This is one of the hardest blogs I’ve ever written. But I wanted to write it because I know there is some young adult out there that can relate.
I have this really bad habit of internalizing everything. Call it pride or whatever you want. I’d say around the middle of my teenage years right on up to now, I’ve had numerous instances where my lid has almost come undone. I don’t mean the “waterboilingoverthesidesofthepotuntilthelidslidesoff” kind of undone. It’s more of the “WWIIIupinhere” kind of undone. Through all the trying moments, it’s hard to always know how to adequately express exactly what it is that sets me so on edge. Everybody’s feelings can’t always be spared. Sometimes ya gotta just say it.
I’d have to say my most pressing stage of life is the present. I will admit that since I’ve moved back home post-college, this phase is the most trying. Not only am I navigating the beginning stages of total “adulting”, trying to get some ground beneath me. But I’m also trying (and failing most of the time) to be gracious and understanding. Let me explain. It’s a learning and growing experience, trying to establish my independence under the involved presence of wonderful parents. They really are wonderful. Really.
But it’s a learning experience for us all. There’s no manual on how to parent a 22 year old for the first time, so I try to be gracious and understanding knowing that this is just as hard for them as it is for me. I’m not saying I want the “hands-off-and-let-me-do-me” and the whole nine yards. Okay, you know what? Let me try this from a different angle. Growing up as a young adult, we constantly get the talks, lectures, advice, words of wisdom, and suggestions (that are more like subtle demands) thrown at us from every which way. All of them are good and necessary. (Except the suggestions. I don’t respond very well to suggestions, honestly. But that could be my pride talking again).
During this time of transition, communication is critical. And still I find that I avoid it. I avoid it because there’s no telling what will come spilling out of my mouth before I’ve had a chance to think about it. I avoid it because it’s easier to turn to someone else. I avoid it because that chasm has grown wider over the years. So wide that I don’t feel comfortable crossing it. And that’s a tough spot for any young adult to be in.
There are many days where the suffocation is so real. But there are also a lot of good days where the conversations flow easily. Every day there is the struggle to not feel so behind in responsibilities. There is the struggle to not respond in anger when it feels as though something is spoken without credibility. I admit, I’m the kind of person that has to learn the hard way. Most times I’m too curious for my own good. In math we’re advised to leave room for a margin of error. Young adulthood is a lot like that. A lot of the errors are made out of ignorance and are preventable. Others are genuinely made from lack of understanding and wisdom.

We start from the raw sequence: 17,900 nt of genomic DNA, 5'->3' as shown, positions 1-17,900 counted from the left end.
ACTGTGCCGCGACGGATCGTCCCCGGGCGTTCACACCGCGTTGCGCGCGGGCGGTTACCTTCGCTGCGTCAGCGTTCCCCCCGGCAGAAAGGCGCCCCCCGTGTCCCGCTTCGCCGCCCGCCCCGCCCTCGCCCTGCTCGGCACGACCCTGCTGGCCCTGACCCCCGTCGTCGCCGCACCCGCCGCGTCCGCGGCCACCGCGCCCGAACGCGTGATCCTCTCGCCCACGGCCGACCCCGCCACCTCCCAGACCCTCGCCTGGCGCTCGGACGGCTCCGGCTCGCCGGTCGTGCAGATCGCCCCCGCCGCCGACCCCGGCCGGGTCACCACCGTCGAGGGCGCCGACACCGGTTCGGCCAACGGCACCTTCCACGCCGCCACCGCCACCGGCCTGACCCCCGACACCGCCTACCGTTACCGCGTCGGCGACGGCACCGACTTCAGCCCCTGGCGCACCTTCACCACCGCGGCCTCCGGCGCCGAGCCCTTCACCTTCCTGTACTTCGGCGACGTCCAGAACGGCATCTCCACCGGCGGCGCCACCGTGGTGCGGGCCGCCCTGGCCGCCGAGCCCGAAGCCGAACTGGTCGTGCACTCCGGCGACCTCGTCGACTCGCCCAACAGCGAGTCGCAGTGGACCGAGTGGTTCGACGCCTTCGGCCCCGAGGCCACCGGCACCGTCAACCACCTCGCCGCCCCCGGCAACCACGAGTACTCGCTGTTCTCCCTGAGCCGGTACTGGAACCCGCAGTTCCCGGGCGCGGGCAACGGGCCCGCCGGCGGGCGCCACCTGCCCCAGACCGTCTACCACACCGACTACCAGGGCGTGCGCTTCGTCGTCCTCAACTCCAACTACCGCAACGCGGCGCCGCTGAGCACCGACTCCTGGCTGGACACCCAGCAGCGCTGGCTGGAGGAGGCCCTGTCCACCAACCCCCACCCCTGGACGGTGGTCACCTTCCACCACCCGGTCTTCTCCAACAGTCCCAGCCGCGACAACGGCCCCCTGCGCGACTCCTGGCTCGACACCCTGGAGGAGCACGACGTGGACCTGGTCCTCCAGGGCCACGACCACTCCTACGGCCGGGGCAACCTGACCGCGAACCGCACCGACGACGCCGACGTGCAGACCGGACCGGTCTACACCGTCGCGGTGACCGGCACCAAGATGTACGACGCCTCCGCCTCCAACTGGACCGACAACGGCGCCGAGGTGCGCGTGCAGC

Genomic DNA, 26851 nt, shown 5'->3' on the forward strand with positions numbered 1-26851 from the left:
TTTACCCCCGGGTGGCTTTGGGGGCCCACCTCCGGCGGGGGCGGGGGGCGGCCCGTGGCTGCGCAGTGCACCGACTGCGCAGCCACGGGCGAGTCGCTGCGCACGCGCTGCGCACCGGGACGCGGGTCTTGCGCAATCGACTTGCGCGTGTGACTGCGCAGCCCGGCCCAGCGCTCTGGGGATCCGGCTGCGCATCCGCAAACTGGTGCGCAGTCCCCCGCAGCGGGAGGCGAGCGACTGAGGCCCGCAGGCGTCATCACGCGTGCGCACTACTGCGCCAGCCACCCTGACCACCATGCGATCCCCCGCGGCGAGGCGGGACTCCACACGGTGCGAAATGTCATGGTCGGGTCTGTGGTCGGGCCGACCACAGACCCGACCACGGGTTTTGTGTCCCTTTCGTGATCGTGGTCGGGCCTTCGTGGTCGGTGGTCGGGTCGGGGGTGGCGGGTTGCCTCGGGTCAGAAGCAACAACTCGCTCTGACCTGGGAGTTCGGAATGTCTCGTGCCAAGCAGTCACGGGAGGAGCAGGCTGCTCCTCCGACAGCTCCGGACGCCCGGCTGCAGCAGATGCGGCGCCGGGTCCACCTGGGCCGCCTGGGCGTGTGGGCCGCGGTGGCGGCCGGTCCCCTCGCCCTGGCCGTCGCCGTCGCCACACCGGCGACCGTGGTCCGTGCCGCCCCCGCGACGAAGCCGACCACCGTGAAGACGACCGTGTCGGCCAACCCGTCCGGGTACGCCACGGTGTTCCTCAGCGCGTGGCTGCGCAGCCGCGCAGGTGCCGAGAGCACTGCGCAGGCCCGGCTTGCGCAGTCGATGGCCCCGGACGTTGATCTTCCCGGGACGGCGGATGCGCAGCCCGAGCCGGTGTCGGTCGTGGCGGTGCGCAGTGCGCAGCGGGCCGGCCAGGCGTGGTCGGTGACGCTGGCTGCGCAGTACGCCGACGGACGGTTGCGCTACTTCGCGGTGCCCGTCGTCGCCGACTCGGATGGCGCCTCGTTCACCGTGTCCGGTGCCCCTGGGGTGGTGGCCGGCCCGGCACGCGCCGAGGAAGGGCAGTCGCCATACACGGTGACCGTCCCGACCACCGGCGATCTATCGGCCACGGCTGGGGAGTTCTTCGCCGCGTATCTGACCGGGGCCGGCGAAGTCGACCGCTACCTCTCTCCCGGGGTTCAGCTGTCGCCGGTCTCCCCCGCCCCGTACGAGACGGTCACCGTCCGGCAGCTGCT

I daily have to check myself from falling into the “the-more-you-try-to-have-control-the-worse-you-make-it-for-yourselves” mentality towards my parents. And that is the brutal honest truth. I hate that thought. But even more, I hate that I cling to it in my moments of frustration. Because they try so hard to understand. “You know you can always talk to us, right?” On the surface I give the expected nod or a “yes”. But in my mind it’s more of a “Sure…but no thanks.” And it makes me wonder, “where and when exactly did communication break down?” I never know the answer. All I know is that I often stuff every emotion, every thought, and every word deep down inside and wait it out until I leave.
I don’t share this because I want to be pitied. I certainly don’t. I don’t share this for sympathy. I don’t need it. I share this because it’s important to release. It’s important to try to understand the shifting dynamic of parenting a young adult as opposed to when he/she was a child. Finding the balance is not easy. We won’t always be on the same page. We will make mistakes (yes, even repeats of our parents’ mistakes). We will agree to disagree. But at the end of the day, the challenge for myself is to be as understanding and gracious as I can be. To not forsake obedience out of anger and frustration. To be kind, patient, forgiving, and loving. To trust that one day, that chasm will be become nonexistent. To remain joyful in the fact, though I struggle, I have not fallen away. To remain joyful that He is still working in me, on me, around me, and through me despite my failings. That is what’s most important.